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Study: Hot cars can hit deadly temperatures in as little as one hour

New study: In the sun, car interiors can reach deadly temps in about an hour.
May 24, 2018

New research from ASU and UC San Diego measured air and surface temperatures of cars parked in sun and shade

A lot can happen at 160 degrees Fahrenheit: Eggs fry, salmonella bacteria dies, and human skin will suffer third-degree burns. If a car is parked in the sun on a hot summer day, its dashboard can hit about 160 degrees in about an hour. One hour is also about how long it can take for a young child trapped in a car to suffer heat injury or even die from hyperthermia.

Researchers from Arizona State University and the University of California at San Diego School of Medicine have completed a study to compare how different types of cars warm up on hot days when exposed to different amounts of shade and sunlight for different periods of time. The research team also took into account how these differences would affect the body temperature of a hypothetical 2-year-old child left in a vehicle on a hot day. Their study was published today in the journal Temperature.

“Our study not only quantifies temperature differences inside vehicles parked in the shade and the sun, but it also makes clear that even parking a vehicle in the shade can be lethal to a small child,” said Nancy Selover, a climatologist and research professor in ASU’s School of Geographical Sciences and Urban Planning.

From January through May 2018, six children died after being left in hot cars in the United States. That number will go up. Annually in the U.S., an average of 37 children left in hot cars die from complications of hyperthermia — when the body warms to above 104 degrees and cannot cool down. More than 50 percent of cases of a child dying in a hot car involve a parent or caregiver who forgot the child in the car. 

The findings

Researchers used six vehicles for the study: Two identical silver midsize sedans, two identical silver economy cars and two identical silver minivans. During three hot summer days with temperatures in the 100s in Tempe, Arizona, researchers moved the cars from sunlight to shade for different periods of time throughout the day. Researchers measured interior air temperature and surface temperatures throughout different parts of the day.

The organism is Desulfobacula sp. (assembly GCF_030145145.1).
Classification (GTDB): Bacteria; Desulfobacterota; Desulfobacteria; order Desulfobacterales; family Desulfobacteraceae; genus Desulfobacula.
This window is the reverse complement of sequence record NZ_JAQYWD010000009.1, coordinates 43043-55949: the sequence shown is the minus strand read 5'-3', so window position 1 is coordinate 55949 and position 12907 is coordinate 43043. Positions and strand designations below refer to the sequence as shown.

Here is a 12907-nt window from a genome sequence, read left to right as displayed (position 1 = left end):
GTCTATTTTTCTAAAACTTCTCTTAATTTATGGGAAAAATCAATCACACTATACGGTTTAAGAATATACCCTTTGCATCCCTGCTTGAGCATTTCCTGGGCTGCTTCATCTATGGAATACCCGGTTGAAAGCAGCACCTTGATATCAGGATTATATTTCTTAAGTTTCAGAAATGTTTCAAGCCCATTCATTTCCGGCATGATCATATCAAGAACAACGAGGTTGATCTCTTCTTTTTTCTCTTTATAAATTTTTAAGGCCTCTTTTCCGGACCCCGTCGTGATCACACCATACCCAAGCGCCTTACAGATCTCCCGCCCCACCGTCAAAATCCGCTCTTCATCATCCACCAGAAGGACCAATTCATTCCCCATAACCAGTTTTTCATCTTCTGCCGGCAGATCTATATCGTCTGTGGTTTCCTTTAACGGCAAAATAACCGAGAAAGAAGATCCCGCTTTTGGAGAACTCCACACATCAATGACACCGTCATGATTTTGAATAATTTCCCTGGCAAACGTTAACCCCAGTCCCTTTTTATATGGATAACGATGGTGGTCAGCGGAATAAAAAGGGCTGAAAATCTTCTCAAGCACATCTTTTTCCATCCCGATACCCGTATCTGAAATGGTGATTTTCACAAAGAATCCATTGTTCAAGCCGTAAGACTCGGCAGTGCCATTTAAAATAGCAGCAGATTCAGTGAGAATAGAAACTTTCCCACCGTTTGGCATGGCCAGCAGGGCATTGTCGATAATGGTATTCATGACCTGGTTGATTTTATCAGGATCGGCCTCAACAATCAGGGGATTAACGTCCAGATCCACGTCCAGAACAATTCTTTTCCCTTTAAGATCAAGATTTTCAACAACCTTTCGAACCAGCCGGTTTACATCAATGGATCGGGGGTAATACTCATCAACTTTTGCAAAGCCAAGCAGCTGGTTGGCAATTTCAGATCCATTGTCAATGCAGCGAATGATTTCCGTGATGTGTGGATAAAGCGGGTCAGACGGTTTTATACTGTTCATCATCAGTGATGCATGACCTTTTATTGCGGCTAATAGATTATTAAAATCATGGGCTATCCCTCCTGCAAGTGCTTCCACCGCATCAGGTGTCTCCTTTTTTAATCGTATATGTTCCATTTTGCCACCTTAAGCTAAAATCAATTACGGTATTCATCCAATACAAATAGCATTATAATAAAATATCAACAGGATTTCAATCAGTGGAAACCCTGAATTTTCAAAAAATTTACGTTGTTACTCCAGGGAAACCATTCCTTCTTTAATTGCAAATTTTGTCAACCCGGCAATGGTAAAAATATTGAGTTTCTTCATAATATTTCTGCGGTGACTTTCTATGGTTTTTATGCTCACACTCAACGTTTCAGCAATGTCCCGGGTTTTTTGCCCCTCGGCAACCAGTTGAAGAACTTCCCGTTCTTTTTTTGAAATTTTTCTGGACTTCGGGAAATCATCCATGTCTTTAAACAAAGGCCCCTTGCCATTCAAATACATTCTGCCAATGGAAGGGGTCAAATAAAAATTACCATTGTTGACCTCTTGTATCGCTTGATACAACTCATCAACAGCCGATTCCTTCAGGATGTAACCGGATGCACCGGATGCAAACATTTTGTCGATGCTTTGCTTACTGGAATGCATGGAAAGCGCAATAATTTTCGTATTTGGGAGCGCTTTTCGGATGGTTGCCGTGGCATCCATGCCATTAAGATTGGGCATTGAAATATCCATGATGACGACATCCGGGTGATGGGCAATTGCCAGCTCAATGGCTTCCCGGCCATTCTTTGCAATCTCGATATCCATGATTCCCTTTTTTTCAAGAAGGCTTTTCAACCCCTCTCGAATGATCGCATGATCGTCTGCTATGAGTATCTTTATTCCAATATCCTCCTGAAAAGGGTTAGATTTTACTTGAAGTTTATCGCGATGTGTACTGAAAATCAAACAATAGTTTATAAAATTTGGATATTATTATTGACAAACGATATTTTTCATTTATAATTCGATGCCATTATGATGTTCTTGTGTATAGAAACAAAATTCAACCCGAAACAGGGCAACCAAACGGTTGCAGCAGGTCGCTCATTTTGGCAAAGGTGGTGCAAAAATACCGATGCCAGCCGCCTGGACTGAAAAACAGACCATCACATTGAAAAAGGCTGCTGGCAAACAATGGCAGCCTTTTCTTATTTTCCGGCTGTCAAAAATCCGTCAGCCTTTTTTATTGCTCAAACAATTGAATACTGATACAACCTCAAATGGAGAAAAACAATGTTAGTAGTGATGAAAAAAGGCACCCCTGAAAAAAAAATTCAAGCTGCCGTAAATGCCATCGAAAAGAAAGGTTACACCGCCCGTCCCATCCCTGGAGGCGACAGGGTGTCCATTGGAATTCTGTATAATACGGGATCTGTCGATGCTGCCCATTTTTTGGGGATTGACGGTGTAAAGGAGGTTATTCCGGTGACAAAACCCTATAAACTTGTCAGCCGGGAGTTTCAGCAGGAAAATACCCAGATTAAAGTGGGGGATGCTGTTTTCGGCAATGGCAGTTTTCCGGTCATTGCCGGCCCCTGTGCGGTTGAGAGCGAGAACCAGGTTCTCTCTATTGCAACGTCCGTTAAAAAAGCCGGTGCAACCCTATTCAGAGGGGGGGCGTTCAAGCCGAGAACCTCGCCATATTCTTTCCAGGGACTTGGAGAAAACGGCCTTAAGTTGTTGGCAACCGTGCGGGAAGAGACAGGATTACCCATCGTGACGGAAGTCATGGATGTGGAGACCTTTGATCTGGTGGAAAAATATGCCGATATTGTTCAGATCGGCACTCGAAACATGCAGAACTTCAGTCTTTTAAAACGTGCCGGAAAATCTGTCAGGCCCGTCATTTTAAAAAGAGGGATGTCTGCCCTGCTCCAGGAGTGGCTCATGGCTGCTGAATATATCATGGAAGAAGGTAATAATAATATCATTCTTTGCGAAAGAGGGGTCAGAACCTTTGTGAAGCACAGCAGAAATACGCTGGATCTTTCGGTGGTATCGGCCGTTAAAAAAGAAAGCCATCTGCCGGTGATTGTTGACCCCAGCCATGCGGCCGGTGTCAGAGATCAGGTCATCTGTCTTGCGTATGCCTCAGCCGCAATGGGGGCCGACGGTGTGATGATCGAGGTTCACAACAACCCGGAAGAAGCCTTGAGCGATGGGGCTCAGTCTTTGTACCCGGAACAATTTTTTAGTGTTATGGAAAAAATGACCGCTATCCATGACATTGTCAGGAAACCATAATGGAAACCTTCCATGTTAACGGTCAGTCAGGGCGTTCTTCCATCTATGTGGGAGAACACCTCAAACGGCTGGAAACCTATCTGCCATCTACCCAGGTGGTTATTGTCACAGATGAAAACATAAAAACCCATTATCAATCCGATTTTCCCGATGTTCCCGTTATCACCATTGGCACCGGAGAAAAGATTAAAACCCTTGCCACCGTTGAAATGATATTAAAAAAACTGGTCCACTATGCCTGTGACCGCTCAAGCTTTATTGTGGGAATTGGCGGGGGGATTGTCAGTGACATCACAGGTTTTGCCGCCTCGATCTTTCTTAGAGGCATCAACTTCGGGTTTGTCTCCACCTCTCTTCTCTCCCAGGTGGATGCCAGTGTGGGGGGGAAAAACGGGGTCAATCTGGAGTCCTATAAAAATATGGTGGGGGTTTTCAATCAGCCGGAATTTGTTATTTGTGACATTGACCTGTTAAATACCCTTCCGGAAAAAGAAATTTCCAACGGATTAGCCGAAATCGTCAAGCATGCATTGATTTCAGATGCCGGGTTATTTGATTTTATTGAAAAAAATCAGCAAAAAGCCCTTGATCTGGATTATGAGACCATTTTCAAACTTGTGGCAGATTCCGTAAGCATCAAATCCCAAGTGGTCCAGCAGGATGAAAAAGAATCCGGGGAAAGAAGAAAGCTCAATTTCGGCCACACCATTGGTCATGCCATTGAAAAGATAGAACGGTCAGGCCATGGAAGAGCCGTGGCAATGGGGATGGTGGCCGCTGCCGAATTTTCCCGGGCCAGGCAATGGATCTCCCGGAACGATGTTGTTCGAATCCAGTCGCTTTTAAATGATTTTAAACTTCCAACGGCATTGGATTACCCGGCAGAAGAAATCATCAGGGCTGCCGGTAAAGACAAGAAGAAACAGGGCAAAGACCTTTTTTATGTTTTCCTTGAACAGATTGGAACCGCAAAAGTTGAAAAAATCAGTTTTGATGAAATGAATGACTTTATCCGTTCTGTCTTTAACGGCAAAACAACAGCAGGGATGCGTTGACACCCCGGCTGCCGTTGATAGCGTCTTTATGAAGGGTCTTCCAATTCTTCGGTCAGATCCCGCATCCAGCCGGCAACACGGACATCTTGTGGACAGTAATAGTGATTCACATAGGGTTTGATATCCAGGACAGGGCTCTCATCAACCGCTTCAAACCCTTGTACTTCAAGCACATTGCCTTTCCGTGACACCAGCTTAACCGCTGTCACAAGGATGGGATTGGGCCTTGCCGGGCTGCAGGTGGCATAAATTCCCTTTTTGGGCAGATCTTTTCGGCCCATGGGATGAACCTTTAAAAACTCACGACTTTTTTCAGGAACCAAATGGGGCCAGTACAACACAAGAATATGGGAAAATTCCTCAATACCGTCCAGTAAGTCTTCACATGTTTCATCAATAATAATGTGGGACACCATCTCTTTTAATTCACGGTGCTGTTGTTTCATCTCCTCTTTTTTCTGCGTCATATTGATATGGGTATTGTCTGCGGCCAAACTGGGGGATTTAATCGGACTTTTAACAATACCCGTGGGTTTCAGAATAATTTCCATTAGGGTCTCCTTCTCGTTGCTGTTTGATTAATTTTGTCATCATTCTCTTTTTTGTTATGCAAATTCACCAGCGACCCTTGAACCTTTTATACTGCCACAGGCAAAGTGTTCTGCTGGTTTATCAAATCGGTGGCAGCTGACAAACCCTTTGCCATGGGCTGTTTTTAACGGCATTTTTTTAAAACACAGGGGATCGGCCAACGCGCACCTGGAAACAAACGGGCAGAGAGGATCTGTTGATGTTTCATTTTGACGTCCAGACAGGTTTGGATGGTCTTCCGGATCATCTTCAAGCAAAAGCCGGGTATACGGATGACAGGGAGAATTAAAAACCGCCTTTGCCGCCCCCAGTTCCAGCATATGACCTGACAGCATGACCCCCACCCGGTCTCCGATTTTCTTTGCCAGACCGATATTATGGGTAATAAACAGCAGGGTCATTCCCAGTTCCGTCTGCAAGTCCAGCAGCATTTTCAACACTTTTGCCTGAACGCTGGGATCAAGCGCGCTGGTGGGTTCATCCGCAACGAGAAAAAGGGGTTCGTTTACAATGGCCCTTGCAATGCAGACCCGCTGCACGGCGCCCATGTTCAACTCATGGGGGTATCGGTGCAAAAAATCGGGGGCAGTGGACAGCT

“These tests replicated what might happen during a shopping trip,” Selover said. “We wanted to know what the interior of each vehicle would be like after one hour, about the amount of time it would take to get groceries. I knew the temperatures would be hot, but I was surprised by the surface temperatures.”

For vehicles parked in the sun during the simulated shopping trip, the average cabin temperature hit 116 degrees in one hour. Dashboards averaged 157 degrees, steering wheels 127 degrees, and seats 123 degrees in one hour.

For vehicles parked in the shade, interior temperatures were closer to 100 degrees after one hour. Dashboards averaged 118 degrees, steering wheels 107 degrees and seats 105 degrees after one hour.

The different types of vehicles tested warmed up at different rates, with the economy car warming faster than the midsize sedan and minivan.

“We’ve all gone back to our cars on hot days and have been barely able to touch the steering wheel,” Selover said. “But imagine what that would be like to a child trapped in a car seat. And once you introduce a person into these hot cars, they are exhaling humidity into the air. When there is more humidity in the air, a person can’t cool down by sweating because sweat won’t evaporate as quickly.”

hot car graphic

Graphic by Safwat Saleem/ASU


A person’s age, weight, existing health problems and other factors, including clothing, will affect how and when heat becomes deadly. Scientists can’t predict exactly when a child will suffer a heatstroke, but most cases involve a child’s core body temperature rising above 104 degrees for an extended period.